For those who missed it, there's a piece in today's Los Angeles Times about early lexicographers Samuel Johnson and Noah Webster and their influence on spelling. Johnson didn't believe that any word should end with C, and so filled his 3 million-word tome with stuff like "musick" and "publick."
Two generations later, enter Webster, who returned fire with a dictionary that nixed all those extra Ks, along with a lot of U's and Qs (think "colour" and "barque").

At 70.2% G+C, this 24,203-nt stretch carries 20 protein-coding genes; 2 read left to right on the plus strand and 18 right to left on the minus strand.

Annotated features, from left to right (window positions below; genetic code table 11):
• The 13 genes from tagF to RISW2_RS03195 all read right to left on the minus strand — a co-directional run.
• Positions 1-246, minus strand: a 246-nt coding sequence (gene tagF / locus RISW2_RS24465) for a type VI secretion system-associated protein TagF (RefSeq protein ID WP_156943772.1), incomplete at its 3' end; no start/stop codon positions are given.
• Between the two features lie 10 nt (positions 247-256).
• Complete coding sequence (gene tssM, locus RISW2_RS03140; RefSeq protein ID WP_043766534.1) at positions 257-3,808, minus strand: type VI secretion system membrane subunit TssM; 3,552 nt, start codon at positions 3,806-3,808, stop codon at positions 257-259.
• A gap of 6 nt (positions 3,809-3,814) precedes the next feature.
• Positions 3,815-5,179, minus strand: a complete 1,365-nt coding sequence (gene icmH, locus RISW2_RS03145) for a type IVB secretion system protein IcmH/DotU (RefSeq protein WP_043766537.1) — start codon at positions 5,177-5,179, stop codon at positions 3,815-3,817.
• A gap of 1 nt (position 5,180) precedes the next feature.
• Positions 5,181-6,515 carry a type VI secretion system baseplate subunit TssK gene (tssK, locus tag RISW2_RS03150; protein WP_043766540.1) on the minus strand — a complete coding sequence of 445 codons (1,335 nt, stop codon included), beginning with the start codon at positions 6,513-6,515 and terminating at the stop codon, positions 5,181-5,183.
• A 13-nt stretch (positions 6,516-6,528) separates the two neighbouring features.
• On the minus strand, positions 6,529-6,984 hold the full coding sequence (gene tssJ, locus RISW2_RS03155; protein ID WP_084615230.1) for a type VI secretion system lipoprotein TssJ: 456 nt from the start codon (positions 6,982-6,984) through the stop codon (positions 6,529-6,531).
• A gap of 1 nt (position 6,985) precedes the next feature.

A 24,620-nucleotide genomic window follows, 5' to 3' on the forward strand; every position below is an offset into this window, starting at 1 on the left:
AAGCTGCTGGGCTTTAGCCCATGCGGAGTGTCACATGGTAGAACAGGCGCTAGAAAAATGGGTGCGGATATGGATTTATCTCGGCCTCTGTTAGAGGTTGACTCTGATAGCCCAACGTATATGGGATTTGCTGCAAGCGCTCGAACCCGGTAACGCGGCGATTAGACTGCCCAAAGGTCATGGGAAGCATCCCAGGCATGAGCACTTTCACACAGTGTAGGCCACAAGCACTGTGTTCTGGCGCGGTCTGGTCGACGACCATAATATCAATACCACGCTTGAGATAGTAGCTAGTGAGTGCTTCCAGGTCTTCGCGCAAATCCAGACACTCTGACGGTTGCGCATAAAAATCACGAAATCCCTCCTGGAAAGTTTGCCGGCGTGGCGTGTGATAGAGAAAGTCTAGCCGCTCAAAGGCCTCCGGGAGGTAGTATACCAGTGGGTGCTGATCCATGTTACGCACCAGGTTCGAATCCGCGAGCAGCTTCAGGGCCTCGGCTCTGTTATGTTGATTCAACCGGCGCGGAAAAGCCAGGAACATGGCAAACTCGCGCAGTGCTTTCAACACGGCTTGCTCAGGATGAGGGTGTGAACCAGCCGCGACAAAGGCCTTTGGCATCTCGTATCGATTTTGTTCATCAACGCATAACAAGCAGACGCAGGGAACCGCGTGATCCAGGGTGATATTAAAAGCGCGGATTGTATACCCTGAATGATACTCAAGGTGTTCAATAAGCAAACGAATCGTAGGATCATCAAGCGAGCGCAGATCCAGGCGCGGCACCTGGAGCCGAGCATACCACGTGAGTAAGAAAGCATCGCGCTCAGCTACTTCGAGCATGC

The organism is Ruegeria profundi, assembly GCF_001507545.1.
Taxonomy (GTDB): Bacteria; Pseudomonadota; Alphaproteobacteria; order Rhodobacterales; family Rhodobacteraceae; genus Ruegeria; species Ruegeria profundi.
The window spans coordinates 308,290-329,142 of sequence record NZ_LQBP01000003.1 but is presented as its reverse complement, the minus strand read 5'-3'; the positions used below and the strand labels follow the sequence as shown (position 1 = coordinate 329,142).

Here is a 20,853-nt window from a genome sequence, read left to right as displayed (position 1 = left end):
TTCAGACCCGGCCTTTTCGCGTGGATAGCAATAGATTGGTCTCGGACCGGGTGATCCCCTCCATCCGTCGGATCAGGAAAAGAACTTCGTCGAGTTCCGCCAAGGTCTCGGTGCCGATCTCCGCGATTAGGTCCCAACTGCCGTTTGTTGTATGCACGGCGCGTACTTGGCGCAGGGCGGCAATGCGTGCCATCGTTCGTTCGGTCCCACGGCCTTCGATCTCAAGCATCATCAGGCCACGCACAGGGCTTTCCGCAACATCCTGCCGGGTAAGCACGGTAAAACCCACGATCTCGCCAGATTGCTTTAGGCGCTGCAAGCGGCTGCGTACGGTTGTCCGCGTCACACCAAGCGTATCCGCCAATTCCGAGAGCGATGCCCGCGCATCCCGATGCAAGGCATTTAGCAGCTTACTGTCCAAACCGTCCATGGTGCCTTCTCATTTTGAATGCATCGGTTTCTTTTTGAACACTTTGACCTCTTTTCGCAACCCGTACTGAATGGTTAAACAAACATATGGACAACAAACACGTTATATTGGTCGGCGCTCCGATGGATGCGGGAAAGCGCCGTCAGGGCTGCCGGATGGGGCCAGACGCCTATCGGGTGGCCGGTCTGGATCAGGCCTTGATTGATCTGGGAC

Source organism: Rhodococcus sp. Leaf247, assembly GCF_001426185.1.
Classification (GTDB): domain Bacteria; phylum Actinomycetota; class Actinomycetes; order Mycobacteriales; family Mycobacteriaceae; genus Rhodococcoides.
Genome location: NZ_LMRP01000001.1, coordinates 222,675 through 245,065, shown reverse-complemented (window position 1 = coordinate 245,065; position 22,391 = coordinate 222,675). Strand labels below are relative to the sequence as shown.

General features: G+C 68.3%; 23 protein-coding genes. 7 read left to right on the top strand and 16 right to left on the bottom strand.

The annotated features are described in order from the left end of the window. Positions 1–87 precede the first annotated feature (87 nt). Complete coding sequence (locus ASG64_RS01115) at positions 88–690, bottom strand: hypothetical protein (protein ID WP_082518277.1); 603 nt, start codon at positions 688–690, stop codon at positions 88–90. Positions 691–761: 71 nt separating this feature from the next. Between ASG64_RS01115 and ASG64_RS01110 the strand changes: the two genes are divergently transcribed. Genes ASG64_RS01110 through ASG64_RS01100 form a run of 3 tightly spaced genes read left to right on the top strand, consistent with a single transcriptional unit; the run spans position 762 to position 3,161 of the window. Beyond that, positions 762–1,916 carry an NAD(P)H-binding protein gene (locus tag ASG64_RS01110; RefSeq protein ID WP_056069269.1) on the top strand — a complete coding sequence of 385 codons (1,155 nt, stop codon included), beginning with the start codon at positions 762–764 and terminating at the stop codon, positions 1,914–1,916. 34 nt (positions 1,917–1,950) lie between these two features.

What interests me most about pieces like today's Times op-ed is not the content but the news hook. The author found in this week's National Spelling Bee a hook to discuss Johnson and Webster, who related directly to the op-ed writer's book, which he plugs in the tagline.
Still, book-promotion envy aside, I never knew that Noah's story had such a good arck.